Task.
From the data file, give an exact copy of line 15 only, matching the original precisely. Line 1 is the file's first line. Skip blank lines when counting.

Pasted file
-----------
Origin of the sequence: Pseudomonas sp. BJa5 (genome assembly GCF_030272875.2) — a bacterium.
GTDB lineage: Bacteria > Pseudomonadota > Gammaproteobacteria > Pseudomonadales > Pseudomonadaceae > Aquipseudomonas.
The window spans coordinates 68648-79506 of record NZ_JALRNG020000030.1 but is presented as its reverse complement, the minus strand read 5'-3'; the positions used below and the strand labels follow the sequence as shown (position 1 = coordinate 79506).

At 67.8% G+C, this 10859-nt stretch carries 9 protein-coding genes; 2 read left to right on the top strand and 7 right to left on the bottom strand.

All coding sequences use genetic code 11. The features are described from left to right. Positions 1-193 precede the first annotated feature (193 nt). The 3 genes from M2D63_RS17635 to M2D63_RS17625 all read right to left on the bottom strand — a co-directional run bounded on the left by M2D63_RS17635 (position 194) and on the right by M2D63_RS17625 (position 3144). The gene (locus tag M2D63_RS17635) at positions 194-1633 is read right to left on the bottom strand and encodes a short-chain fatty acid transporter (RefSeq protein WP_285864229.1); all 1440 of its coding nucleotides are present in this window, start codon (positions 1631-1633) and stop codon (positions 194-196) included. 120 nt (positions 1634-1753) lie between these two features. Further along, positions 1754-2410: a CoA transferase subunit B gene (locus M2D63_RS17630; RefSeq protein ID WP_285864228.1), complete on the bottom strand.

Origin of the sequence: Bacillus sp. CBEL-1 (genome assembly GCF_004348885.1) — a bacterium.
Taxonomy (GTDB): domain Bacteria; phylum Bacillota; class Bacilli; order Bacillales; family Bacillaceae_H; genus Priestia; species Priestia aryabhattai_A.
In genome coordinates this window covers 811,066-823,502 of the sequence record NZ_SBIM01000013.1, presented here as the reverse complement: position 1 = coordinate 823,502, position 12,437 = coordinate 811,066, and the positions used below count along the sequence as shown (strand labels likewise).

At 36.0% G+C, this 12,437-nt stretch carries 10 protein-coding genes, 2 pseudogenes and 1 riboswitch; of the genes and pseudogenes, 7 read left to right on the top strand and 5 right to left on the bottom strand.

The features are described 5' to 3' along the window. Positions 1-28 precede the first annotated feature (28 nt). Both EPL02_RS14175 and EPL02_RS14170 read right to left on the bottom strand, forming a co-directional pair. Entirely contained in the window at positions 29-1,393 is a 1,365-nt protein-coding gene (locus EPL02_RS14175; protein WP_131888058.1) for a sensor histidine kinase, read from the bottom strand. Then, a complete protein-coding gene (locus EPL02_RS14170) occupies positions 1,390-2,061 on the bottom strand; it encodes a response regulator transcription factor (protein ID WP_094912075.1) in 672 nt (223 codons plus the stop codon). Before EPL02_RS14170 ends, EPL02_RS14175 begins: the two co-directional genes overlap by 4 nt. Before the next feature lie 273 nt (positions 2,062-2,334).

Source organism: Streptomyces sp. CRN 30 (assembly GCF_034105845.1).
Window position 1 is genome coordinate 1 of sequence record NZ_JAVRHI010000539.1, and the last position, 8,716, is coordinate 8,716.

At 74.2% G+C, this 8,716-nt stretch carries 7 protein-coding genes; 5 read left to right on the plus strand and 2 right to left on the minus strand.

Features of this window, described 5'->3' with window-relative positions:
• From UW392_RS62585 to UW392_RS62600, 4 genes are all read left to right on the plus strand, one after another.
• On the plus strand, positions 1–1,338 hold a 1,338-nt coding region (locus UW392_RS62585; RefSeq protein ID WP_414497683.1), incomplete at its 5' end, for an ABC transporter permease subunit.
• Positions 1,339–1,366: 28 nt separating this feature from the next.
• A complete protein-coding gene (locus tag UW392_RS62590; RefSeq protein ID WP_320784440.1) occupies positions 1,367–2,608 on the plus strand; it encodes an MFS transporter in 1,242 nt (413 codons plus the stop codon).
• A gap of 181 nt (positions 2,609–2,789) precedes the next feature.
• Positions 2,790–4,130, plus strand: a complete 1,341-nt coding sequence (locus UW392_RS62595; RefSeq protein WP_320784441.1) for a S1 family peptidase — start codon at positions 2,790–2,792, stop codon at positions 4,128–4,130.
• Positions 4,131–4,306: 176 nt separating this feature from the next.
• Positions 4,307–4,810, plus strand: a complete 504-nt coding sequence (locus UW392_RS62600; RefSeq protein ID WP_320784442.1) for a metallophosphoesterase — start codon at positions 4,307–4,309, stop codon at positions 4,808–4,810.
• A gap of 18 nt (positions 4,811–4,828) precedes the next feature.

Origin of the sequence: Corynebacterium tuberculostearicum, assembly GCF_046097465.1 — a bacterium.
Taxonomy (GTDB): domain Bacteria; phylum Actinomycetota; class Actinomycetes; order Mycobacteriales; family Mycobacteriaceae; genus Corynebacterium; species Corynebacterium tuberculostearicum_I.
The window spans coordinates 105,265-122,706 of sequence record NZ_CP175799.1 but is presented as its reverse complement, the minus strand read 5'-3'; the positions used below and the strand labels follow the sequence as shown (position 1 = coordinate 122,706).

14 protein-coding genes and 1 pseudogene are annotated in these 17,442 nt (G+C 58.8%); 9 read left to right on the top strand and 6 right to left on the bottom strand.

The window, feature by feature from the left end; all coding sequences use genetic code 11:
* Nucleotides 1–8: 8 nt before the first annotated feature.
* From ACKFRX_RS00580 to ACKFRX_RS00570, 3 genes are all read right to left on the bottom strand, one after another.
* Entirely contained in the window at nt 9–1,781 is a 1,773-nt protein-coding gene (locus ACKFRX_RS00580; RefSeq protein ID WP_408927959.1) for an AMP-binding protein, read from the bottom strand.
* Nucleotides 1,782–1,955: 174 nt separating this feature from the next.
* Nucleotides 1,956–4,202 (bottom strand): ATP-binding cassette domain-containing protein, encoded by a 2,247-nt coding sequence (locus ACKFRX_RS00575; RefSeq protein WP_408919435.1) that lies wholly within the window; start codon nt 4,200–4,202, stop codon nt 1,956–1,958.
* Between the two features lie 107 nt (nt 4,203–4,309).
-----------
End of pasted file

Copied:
• From UW392_RS62585 to UW392_RS62600, 4 genes are all read left to right on the plus strand, one after another.